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8 best pieces of advice from LinkedIn: HR professionals

By 04/09/2019June 22nd, 2021Human Resources
Best HR advice from LinkedIn

The HR world is a complex beast, mainly because there is no right or wrong answer for an HR professional to solve a challenge. Generally, the best course of action is to delve into your experience, weigh up the pros and cons and just go for it – after all, you are dealing with people and they can be an uncertain bunch.

But how can you manage uncertainty? What has worked for others in the past? What advice can you take on board to tame the beast?

I’ve asked the question and got some answers. Here are the best pieces of advice that I gained directly from LinkedIn users. I’ve not mentioned the person for data protection purposes.

1. How not to demotivate your star performers
“Recruitment biases and rigid structures have a profound impact on your star performers by perpetuating negative cycles. These cycles will eliminate or demotivate star performers, especially those who have non-linear profiles or scattered CVs or even a bad reference.”

Which brings us to the next point.

2. References should be taken with a pinch of salt
“Just because a candidate or employee has a bad reference it doesn’t mean they won’t be a good hire. The reference may be from an unethical employer (who often have low retention rates – which we never crosscheck when scrutinising references), or they are from a company with a different culture that made it problematic for the employee to settle within.”

3. Learn from excellence rather than focus on failure
“Far too many organisations fixate on the one event where things went wrong rather than learn from excellence. You can learn more from success than failure so if something does go wrong, move on quickly, repeat excellence and improve quality.”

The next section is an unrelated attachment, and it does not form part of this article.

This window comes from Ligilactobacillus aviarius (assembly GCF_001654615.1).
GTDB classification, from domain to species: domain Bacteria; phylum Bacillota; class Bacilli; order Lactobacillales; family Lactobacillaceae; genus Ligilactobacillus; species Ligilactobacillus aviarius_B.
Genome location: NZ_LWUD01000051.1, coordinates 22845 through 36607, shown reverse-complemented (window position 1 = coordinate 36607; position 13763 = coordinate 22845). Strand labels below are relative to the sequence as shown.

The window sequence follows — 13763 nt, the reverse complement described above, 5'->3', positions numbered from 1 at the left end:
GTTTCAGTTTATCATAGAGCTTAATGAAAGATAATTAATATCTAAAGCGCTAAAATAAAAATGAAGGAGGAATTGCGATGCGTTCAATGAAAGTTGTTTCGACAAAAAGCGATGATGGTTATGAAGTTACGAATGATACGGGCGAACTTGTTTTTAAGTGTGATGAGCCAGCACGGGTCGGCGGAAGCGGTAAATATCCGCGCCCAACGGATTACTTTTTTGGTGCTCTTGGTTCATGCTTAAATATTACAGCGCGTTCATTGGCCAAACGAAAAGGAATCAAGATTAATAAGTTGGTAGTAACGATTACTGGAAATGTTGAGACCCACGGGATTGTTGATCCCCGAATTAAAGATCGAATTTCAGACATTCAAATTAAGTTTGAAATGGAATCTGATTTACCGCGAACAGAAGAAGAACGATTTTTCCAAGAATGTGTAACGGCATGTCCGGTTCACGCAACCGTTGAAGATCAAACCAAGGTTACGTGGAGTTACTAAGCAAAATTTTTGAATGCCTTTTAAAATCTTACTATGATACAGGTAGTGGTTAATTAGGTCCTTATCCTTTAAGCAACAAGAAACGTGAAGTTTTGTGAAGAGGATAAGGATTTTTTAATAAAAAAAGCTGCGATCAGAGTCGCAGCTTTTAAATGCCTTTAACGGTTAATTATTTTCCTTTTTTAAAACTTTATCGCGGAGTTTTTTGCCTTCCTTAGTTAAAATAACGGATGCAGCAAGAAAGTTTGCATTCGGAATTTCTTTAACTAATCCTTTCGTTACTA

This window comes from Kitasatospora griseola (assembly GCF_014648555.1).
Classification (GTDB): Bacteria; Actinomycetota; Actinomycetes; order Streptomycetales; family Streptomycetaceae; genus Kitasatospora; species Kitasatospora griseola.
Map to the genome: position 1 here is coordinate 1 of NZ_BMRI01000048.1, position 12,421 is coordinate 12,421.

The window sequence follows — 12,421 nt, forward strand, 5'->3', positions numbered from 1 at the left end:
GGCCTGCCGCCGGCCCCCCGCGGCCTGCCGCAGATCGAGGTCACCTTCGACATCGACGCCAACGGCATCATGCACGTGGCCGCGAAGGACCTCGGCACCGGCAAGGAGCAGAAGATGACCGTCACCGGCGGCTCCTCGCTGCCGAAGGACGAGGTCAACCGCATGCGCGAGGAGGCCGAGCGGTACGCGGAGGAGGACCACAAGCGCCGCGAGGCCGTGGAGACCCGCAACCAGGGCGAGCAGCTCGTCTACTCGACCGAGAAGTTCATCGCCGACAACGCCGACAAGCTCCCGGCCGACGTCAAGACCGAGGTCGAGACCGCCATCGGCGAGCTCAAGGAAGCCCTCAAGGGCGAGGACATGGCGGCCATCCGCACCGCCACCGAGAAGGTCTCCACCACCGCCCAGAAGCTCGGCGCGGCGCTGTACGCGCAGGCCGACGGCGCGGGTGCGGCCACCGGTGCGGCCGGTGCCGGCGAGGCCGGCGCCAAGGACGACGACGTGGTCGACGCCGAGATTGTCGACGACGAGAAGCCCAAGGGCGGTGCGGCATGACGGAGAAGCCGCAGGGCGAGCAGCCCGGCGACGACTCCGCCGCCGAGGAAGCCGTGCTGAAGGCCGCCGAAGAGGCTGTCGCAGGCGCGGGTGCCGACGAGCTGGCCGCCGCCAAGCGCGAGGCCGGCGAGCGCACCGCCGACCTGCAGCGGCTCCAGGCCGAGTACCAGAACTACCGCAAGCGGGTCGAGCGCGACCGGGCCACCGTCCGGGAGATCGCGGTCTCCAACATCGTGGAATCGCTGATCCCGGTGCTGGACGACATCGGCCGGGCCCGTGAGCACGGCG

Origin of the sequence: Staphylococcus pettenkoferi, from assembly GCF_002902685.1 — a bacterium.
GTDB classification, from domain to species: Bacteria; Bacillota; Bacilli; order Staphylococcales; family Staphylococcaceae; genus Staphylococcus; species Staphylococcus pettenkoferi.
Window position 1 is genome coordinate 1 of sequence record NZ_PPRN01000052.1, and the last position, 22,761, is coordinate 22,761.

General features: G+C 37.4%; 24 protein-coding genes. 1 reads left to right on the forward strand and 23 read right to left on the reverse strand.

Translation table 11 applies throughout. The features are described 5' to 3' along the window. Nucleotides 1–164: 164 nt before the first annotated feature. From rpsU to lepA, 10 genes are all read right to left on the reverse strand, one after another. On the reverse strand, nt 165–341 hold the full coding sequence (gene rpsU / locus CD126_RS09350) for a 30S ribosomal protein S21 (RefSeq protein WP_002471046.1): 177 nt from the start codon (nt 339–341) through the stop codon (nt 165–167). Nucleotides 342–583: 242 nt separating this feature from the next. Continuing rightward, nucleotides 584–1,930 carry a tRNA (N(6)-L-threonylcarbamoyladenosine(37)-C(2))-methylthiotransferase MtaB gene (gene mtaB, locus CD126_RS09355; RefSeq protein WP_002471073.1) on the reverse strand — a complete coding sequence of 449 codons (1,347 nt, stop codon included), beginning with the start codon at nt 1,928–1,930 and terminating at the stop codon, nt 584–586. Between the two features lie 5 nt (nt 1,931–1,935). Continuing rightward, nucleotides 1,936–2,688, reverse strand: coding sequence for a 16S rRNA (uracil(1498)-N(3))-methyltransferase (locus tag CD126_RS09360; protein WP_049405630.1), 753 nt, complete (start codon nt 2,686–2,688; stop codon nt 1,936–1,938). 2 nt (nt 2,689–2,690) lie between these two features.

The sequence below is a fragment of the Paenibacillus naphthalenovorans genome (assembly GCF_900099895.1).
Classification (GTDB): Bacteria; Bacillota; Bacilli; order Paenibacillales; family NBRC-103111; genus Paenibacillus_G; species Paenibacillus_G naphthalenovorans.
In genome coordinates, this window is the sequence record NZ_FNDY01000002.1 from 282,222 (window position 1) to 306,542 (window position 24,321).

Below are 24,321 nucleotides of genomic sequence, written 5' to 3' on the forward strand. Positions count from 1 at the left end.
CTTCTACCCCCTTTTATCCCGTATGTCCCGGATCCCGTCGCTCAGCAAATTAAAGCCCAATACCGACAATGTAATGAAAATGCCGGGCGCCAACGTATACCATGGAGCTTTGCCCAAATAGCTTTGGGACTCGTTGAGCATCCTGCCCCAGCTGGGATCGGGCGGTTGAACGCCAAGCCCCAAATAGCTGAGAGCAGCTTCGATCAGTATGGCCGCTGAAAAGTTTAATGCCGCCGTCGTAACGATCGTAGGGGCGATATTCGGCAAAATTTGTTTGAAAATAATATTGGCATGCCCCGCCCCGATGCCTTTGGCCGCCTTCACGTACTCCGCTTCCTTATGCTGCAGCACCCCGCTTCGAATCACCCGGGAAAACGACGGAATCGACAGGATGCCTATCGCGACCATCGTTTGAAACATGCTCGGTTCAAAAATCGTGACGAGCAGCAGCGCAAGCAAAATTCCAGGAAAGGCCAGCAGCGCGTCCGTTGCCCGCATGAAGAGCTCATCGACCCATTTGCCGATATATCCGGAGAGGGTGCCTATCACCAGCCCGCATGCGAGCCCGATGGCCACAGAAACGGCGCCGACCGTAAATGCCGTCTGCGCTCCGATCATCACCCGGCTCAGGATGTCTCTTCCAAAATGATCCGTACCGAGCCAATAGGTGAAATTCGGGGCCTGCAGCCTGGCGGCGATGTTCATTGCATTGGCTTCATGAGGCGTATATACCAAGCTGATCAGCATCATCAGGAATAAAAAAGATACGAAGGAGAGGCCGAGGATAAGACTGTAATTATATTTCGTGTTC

4. Is a degree really necessary?
“A large proportion of positions require candidates to have a degree, but are they really that necessary? In the past, I’ve seen many promising candidates overlooked just because they don’t have a degree, yet they have relevant experience (both volunteering and professional) and great transferable skills.”

“A candidate doesn’t have to tick every box in your checklist to be the “best fit”. A job can be learned. By being so narrowly focused and inflexible, many companies miss out on employees who are great team players, change agents, innovators, and progressive thinkers.”

5. Respect my authority… or not
“I’ve noticed many HR professionals complaining about not having employees with a creative and innovative mindset and found that they often restrict their selection process to the existing HR network. This tendency creates a vicious cycle of recruitment of HR employees whereby businesses are deprived of better candidates.”

“Furthermore, recruiters should avoid using their authority as recruiters to transfer their (often limiting) beliefs on applicants during interviews. For example, arrogant behaviour.”

6. Challenge the status quo
“Use your HR position to challenge the status quo within the business and society in general. Generate more conversations, train employees about empathy and ethics at work. This will teach people to see more similarities rather than differences, ultimately creating unity and reduce inequalities. For example, initiatives for gender equality in the workplace.”

7. Careers aren’t always linear
“It’s a fact that people change job roles often and sometimes even professions altogether. Therefore, HR professionals should consider the transferable skills that a candidate brings to the table rather than if they have three to five years’ experience in a similar role. Surely skills such as ingenuity, drive, and potential are better qualities to have than something that can be learned in a couple of months.”

8. Don’t let data overpower you
“HR teams have caught up to other departments in that they now get overwhelmed with data. At the end of the day, HR is about people and their wellbeing rather than number crunching. Let your HR system do the numbers while you focus on your employees.”

Encountering challenges on a daily basis is a common theme in the world of HR and as professionals, we are all prone to reverting back to previous experiences to solve these challenges.

However, it’s sometimes worth exploring new avenues to overcome these stumbling blocks – reach out to professionals in your industry and share struggles with colleagues to gain greater insights and new ideas to overcome your obstacles.

Alternatively, feel free to contact us and we’ll give you a few pointers too.

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